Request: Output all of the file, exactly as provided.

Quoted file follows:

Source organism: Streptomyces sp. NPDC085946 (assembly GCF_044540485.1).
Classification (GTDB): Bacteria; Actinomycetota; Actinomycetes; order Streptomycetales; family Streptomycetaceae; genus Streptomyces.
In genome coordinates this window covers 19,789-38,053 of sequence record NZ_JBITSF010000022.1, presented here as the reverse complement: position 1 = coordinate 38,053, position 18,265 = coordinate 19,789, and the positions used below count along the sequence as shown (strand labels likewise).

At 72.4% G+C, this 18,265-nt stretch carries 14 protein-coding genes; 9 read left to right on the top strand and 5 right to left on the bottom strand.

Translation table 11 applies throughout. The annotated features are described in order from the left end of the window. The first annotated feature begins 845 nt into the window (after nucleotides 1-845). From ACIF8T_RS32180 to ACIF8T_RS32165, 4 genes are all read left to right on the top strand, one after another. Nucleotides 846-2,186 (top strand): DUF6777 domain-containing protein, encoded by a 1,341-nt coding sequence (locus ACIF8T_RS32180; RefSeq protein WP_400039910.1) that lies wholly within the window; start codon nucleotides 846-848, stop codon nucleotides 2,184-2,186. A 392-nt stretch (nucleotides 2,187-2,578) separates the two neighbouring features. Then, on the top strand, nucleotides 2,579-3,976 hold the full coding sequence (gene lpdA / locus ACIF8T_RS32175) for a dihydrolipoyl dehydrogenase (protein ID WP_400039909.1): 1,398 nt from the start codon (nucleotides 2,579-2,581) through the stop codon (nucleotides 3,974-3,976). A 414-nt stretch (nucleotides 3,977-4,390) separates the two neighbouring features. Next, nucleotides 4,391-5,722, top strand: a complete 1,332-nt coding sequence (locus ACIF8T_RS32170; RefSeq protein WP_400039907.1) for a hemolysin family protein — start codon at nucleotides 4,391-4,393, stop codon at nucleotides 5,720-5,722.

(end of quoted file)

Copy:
Source organism: Streptomyces sp. NPDC085946 (assembly GCF_044540485.1).
Classification (GTDB): Bacteria; Actinomycetota; Actinomycetes; order Streptomycetales; family Streptomycetaceae; genus Streptomyces.
In genome coordinates this window covers 19,789-38,053 of sequence record NZ_JBITSF010000022.1, presented here as the reverse complement: position 1 = coordinate 38,053, position 18,265 = coordinate 19,789, and the positions used below count along the sequence as shown (strand labels likewise).

At 72.4% G+C, this 18,265-nt stretch carries 14 protein-coding genes; 9 read left to right on the top strand and 5 right to left on the bottom strand.

Translation table 11 applies throughout. The annotated features are described in order from the left end of the window. The first annotated feature begins 845 nt into the window (after nucleotides 1-845). From ACIF8T_RS32180 to ACIF8T_RS32165, 4 genes are all read left to right on the top strand, one after another. Nucleotides 846-2,186 (top strand): DUF6777 domain-containing protein, encoded by a 1,341-nt coding sequence (locus ACIF8T_RS32180; RefSeq protein WP_400039910.1) that lies wholly within the window; start codon nucleotides 846-848, stop codon nucleotides 2,184-2,186. A 392-nt stretch (nucleotides 2,187-2,578) separates the two neighbouring features. Then, on the top strand, nucleotides 2,579-3,976 hold the full coding sequence (gene lpdA / locus ACIF8T_RS32175) for a dihydrolipoyl dehydrogenase (protein ID WP_400039909.1): 1,398 nt from the start codon (nucleotides 2,579-2,581) through the stop codon (nucleotides 3,974-3,976). A 414-nt stretch (nucleotides 3,977-4,390) separates the two neighbouring features. Next, nucleotides 4,391-5,722, top strand: a complete 1,332-nt coding sequence (locus ACIF8T_RS32170; RefSeq protein WP_400039907.1) for a hemolysin family protein — start codon at nucleotides 4,391-4,393, stop codon at nucleotides 5,720-5,722.